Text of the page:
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Old 01-11-2005, 08:52 PM   #4
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I'd go to a machine shop, as you'll get nicer results, and cutting stainless really sucks.

And *definitely* get them to weld in a spigot/valve at the bottom, and a threaded nipple for a thermometer a little ways up. With 10 or more gallons in your kettle, you can't tip and pour it, so the spigot is much safer. And the thermometer helps when it is getting closer to boil. My beers take 30 minutes at least to reach boil on a 250,000 BTU burner. It's nice to know when they're getting close so you can watch for boilovers.

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Old 01-19-2005, 02:17 PM   #5
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I've cut open several with a saws-all. It's not that bad once you get the hang of it. There are a few web sites out there that will take you step by step through the process if you're up to it.

Try this one: http://www.brew-beer.com/kegs.htm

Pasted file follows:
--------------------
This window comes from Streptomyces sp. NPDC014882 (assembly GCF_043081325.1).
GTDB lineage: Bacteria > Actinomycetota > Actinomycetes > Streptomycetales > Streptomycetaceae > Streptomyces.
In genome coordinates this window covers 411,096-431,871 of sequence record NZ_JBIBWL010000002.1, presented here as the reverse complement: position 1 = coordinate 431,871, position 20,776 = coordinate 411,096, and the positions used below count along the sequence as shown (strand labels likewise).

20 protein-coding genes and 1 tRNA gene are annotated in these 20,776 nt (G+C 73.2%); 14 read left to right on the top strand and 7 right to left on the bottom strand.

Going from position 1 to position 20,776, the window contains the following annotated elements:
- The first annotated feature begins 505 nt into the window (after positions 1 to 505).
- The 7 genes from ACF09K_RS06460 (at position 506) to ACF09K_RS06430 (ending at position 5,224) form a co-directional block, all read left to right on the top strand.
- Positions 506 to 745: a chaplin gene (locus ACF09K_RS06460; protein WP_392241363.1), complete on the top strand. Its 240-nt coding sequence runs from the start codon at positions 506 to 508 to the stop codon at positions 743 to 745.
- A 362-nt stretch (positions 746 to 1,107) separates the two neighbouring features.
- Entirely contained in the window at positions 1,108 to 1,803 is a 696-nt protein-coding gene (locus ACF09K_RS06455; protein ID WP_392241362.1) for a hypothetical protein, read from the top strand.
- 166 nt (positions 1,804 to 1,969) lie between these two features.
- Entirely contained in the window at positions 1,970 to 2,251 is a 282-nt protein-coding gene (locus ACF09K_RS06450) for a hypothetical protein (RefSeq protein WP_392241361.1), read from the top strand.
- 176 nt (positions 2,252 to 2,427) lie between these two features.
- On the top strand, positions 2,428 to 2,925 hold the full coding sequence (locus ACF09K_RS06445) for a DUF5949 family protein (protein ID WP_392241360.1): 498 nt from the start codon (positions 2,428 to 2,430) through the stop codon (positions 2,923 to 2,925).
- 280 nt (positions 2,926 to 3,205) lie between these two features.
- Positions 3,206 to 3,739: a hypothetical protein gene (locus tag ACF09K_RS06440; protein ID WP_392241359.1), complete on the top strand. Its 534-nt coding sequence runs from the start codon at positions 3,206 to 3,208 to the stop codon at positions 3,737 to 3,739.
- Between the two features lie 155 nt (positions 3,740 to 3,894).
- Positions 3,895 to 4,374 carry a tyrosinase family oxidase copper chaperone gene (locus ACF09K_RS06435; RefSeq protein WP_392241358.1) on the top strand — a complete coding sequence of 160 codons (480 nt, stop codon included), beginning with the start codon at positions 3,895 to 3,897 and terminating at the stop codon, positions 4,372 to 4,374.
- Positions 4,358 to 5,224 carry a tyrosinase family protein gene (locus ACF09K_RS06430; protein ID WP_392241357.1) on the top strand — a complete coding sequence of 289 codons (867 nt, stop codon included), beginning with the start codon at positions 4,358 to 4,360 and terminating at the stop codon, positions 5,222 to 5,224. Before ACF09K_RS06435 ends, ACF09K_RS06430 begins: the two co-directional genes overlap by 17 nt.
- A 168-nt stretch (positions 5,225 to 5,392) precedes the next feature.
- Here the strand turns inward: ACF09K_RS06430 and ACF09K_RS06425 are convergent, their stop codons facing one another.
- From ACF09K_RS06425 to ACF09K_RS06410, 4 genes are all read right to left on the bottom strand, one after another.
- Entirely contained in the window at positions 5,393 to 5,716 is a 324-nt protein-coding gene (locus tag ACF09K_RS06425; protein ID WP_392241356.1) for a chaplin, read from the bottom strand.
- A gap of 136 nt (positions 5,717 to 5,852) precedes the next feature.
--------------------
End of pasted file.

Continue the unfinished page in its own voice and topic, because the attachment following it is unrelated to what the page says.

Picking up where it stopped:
It's definitely easier with a second person there to help you hold the keg down. For fittings I used the Schmidling easy masher. Works perfectly.

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Old 01-27-2005, 04:24 AM   #6
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I cut mine with a dremmel tool using heavy-duty cutoff wheels. It wasn't tough at all, but I went through about a dozen wheels. If I had known better, I'd have used an angle grinder with a heavy duty cutoff wheel, it would have been much easier, and the wheel wouldn't even have noticed. I went weldless with the valve / down-tube, and got the hi-temp o-rings online for a few cents.... All in all, the most expensive thing was the thermomoter at $24.

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Old 01-27-2005, 09:26 AM   #7
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Quote:
Originally Posted by Witbier
I've cut open several with a saws-all. It's not that bad once you get the hang of it. There are a few web sites out there that will take you step by step through the process if you're up to it.

Try this one: http://www.brew-beer.com/kegs.htm